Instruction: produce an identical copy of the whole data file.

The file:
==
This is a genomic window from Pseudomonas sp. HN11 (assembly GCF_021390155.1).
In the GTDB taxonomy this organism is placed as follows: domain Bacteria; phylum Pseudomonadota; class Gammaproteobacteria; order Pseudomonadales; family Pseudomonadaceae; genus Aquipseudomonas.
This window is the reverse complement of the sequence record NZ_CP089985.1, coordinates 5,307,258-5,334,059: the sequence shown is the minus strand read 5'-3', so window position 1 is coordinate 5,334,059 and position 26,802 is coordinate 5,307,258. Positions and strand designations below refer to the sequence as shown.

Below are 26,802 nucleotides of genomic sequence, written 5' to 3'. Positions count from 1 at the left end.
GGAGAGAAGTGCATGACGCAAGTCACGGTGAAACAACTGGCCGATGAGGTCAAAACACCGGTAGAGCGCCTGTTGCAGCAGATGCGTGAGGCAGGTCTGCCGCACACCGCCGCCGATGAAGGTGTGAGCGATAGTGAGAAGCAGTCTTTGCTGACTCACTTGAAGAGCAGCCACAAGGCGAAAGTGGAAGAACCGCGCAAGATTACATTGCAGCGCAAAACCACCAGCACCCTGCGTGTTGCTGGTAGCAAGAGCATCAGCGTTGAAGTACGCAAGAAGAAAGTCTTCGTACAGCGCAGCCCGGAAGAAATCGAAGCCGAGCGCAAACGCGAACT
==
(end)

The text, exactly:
This is a genomic window from Pseudomonas sp. HN11 (assembly GCF_021390155.1).
In the GTDB taxonomy this organism is placed as follows: domain Bacteria; phylum Pseudomonadota; class Gammaproteobacteria; order Pseudomonadales; family Pseudomonadaceae; genus Aquipseudomonas.
This window is the reverse complement of the sequence record NZ_CP089985.1, coordinates 5,307,258-5,334,059: the sequence shown is the minus strand read 5'-3', so window position 1 is coordinate 5,334,059 and position 26,802 is coordinate 5,307,258. Positions and strand designations below refer to the sequence as shown.

Below are 26,802 nucleotides of genomic sequence, written 5' to 3'. Positions count from 1 at the left end.
GGAGAGAAGTGCATGACGCAAGTCACGGTGAAACAACTGGCCGATGAGGTCAAAACACCGGTAGAGCGCCTGTTGCAGCAGATGCGTGAGGCAGGTCTGCCGCACACCGCCGCCGATGAAGGTGTGAGCGATAGTGAGAAGCAGTCTTTGCTGACTCACTTGAAGAGCAGCCACAAGGCGAAAGTGGAAGAACCGCGCAAGATTACATTGCAGCGCAAAACCACCAGCACCCTGCGTGTTGCTGGTAGCAAGAGCATCAGCGTTGAAGTACGCAAGAAGAAAGTCTTCGTACAGCGCAGCCCGGAAGAAATCGAAGCCGAGCGCAAACGCGAACT